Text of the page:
About the Test: The Document-Based Question
60 minutes are allotted to the document-based question. The first 15 minutes are for reading the question and documents and planning your essay. The last 45 minutes are for writing the essay. During 15 minutes, you can (and probably should) take a look at the next four essay questions and start thinking about which two you would like to answer. However, you cannot start writing your essay until the 15 minutes are up.
The D.B.Q. question consists of a statement and a time period, such as, "To what extent did the status of Blacks in America change during the period from 1940-1980?" Sometimes the question will include subtopics, as in, "To what extent did the social, political, and economic status of Blacks in America change during the period from 1940-1980?" If the question inludes subtopics, you must write about those subtopics in your answer. Sometimes the question will not be a question at all, but rather a statement which you are asked to agree or disagree with: "The status of Blacks in America changed radically during the period from 1940-1980. Use the documents and your knowledge of the time period to assess the validity of the statement." The question always calls for an opinion answer, so there is no right or wrong answer. The amount of points you get will depend upon how well you support your answer with the documents and with your own knowledge.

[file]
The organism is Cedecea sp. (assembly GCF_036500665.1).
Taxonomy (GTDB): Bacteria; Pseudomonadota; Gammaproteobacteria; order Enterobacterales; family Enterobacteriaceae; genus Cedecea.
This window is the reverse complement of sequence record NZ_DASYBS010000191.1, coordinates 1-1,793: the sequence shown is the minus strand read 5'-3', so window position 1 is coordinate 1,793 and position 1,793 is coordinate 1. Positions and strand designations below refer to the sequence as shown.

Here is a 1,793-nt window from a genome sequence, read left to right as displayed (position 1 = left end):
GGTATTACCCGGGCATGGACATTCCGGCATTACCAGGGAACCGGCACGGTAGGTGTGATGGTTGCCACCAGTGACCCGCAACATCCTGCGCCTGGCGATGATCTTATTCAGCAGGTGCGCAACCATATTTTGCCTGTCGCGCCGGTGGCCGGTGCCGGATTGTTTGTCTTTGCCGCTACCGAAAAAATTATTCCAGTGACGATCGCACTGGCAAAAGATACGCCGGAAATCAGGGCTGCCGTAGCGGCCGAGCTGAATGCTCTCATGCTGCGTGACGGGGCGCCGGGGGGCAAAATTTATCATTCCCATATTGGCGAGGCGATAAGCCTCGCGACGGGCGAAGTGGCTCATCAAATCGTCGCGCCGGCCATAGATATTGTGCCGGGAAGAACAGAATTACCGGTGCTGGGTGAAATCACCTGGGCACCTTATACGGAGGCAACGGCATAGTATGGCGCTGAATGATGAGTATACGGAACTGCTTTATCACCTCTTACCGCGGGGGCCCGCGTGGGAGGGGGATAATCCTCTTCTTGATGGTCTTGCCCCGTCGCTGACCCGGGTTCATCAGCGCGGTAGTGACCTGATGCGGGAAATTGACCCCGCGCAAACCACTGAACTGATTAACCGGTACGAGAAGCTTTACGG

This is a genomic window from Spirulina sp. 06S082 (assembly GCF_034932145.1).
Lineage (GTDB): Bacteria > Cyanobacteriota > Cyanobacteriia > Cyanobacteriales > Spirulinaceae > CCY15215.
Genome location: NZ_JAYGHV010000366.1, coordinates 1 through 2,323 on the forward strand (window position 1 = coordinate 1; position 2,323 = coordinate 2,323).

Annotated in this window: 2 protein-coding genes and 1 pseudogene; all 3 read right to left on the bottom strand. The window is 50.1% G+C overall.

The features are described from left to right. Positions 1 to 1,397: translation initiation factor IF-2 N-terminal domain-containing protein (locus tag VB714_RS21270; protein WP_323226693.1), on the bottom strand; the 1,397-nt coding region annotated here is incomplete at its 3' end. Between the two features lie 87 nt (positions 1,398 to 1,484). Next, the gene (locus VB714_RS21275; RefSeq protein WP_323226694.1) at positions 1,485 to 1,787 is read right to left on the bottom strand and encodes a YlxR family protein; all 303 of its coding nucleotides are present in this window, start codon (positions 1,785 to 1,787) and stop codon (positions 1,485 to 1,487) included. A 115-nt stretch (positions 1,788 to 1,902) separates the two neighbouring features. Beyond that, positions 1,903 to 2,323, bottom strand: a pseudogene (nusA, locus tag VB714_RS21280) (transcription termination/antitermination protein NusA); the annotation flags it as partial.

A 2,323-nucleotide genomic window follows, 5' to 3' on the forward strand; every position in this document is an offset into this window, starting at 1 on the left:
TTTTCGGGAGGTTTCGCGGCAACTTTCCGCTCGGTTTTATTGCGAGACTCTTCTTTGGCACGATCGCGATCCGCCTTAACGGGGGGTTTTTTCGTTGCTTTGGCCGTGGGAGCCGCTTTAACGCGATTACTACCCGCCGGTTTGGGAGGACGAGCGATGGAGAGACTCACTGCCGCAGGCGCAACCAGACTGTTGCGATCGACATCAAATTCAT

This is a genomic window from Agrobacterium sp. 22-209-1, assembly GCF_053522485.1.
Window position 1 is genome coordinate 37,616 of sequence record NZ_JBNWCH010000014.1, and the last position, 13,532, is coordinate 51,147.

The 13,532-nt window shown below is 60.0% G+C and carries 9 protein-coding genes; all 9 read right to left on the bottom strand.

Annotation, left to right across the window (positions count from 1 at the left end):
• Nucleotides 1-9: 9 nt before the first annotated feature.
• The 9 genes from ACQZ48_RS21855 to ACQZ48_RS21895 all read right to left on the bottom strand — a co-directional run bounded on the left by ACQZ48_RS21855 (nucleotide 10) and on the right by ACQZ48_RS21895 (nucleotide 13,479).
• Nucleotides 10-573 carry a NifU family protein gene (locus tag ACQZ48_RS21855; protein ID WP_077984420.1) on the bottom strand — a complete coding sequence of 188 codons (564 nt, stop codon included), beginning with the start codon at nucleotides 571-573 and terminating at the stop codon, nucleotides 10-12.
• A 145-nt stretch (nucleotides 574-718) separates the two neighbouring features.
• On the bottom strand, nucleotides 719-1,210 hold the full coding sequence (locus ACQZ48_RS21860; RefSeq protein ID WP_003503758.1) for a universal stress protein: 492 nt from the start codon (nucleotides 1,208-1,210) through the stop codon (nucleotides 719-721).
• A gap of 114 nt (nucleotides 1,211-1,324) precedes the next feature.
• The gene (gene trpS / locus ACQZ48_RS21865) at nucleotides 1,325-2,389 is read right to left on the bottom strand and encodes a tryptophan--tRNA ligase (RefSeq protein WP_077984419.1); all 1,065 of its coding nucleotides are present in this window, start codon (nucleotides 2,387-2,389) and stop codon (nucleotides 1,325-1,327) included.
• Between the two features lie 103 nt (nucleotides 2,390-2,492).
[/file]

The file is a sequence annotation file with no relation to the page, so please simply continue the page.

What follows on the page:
There are generally nine documents following the question, all of which date from the time period of the question. You can choose which to use, but you should use most of them. Most of the documents are short written excerpts, about 1-3 paragraphs in length. They may be parts of laws, court case rulings, official declarations, presidential addresses, editorials, speeches, books, or personal letters. Not all of the documents will be written excerpts; generally a D.B.Q. will include at least one or two political cartoons, pictures, charts, graphs, or maps.
When answering the D.B.Q., you should refer to the documents and also include historical details from your own knowledge. The graders look primarily for a thoughful thesis statement, sound historical support, and good use of the documents to support your answer.